MEMORIES: Jeff Kenyon is an assistant at the Returned Services League’s military museum. Memories of the Vietnam War are never far away for Mr Kenyon.

A wise observer remarked that there are two kinds of people in the world –those who have been to war and those who have not.

Jeff Kenyon, 71, fought in the Vietnam War and was on the edge of the famous Battle of Long Tan for which the 50th anniversary of victory will be commemoratedtoday.

Luck played a key role in Mr Kenyon’s war –he was called up as one of the early ones in the conscription lottery then, by chance, was not thrown into the muddy, monsoonal battle in a rubber plantation that gave the name to the yearly Vietnam Veterans’ recognition day, Long Tan.

“You carried yourrifle as your best friend,” he said, looking back on his 12-month tour of duty based in the Australian stronghold of Nui Dat in 1966-67.

He was an infantry rifleman, occasional machine-gunner, and sometime “tail-end Charlie” on patrol with 5thRoyal Australian Regiment which linked with 6RAR whose members wereambushed by the North Vietnamese Army and Viet Cong in the plantation.

“You were scared at all times. You held it together. It could be your turn next. You just didn’t know,” Mr Kenyonsaid.

“You were always wound tight,even in camp. The camp was a barbed-wire fence and you were in enemy territory for 12 months.

“Even when you went back for a rest, you were still more or less on high alert because they could attack any time and they did.

“I consider myself lucky. The enemy was going to attack a month earlier when they was only a battalion, 5RAR, there and 6RAR came six weeks later.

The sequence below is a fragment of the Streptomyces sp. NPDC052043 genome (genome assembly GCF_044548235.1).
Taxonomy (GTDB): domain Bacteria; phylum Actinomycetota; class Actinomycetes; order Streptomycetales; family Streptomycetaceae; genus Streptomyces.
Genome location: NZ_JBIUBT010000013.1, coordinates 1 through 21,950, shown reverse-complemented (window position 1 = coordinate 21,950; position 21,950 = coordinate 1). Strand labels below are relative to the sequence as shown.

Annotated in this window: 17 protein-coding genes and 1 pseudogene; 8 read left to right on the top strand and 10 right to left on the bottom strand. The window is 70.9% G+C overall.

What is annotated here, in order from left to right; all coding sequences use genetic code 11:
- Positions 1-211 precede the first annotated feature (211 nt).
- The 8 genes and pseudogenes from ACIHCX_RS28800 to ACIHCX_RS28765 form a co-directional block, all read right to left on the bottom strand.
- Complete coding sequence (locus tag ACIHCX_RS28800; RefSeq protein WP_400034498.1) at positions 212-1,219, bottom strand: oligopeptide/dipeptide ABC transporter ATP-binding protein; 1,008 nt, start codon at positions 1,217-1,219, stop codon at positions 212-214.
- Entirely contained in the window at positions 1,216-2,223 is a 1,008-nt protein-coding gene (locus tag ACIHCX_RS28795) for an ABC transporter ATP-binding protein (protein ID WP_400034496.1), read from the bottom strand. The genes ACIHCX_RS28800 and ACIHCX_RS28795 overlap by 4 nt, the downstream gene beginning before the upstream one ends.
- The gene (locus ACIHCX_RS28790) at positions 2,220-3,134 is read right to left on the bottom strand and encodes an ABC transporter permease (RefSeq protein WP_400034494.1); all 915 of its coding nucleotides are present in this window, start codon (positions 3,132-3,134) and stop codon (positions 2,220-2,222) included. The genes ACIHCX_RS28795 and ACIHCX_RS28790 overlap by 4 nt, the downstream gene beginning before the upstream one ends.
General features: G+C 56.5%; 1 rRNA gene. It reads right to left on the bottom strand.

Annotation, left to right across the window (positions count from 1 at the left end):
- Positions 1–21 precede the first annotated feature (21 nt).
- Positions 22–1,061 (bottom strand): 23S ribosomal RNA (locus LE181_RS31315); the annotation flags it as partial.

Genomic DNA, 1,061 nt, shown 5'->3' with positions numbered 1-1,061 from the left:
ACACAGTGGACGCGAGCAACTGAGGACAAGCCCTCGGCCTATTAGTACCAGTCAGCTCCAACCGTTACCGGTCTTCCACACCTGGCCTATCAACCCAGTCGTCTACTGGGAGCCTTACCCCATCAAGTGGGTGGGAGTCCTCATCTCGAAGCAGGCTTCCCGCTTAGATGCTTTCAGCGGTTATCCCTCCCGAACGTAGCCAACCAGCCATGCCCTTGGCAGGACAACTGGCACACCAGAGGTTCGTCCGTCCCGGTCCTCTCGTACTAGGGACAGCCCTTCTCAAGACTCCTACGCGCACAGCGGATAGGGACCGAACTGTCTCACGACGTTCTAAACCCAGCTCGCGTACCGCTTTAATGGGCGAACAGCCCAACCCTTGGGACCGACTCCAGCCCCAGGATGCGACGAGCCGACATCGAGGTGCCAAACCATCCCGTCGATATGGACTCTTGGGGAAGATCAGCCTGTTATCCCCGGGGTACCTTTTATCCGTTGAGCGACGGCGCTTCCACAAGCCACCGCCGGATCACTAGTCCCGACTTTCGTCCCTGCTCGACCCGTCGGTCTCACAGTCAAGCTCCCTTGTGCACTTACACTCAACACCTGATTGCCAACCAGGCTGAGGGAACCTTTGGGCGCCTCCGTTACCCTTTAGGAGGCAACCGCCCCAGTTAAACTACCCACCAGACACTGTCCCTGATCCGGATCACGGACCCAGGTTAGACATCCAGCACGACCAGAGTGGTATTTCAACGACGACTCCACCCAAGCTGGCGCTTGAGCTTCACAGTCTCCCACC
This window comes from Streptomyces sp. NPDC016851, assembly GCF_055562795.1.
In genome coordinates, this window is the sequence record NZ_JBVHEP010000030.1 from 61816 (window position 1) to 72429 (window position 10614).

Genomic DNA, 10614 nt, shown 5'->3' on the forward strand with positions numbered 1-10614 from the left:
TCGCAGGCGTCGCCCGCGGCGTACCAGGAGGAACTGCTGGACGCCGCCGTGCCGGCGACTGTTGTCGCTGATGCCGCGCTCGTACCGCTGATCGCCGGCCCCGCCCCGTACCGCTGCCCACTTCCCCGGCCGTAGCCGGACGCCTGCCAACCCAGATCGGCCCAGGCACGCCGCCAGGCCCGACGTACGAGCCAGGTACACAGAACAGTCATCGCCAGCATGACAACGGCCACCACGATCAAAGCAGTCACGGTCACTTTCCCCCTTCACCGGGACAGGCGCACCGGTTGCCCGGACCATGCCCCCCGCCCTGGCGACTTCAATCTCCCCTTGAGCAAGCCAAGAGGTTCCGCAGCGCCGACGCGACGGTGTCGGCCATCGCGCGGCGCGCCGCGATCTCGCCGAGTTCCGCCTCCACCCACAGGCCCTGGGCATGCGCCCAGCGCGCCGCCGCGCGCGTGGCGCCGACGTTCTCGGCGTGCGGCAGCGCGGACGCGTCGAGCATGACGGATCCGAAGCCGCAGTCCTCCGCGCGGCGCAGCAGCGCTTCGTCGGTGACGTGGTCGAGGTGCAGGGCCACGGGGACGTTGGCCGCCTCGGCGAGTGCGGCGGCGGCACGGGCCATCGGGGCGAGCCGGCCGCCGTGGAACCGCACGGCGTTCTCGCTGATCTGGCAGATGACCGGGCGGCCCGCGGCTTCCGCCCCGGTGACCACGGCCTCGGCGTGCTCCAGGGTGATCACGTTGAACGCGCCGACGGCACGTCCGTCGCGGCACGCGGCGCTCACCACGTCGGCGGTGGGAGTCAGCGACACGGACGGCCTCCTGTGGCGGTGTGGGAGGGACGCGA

“The 6RARtook all of it. If we had been needed, we would have gone there. Onthe night of Long Tan, some of our machine-gunners went out in the armoured personnel carriers to help.

“Some of us went through to the 6RAR lines to protect their area. You could hear the battle that day and night. Artillery fire was going all the time.

“At the beginning of the battle we were watching a show with Little Pattie and Col Joye and, halfway through, we all had toget back in our tents.

“Little Pattie was shipped out straight away. We went from a resting position into a war position.

“If they got through 6RAR, they would have swept right through the task force and there would have been a lot more casualties.

“The 6RAR soldiers walked into an ambush. They were patrolling and came across a couple of Cong. Shots were fired and they followed them.

“There were a lot heroics that dayby brave men. The helicopter pilots were brave. They went out when they were ordered not to in monsoonal rain. They hovered above the trees to drop ammunition to our soldiers who were almost out of bullets.

“Four or five Port Pirie men were in 5RAR. It could have been 5RAR doing the patrol instead the others–you just don’t know.

“It is the luck of the draw.”

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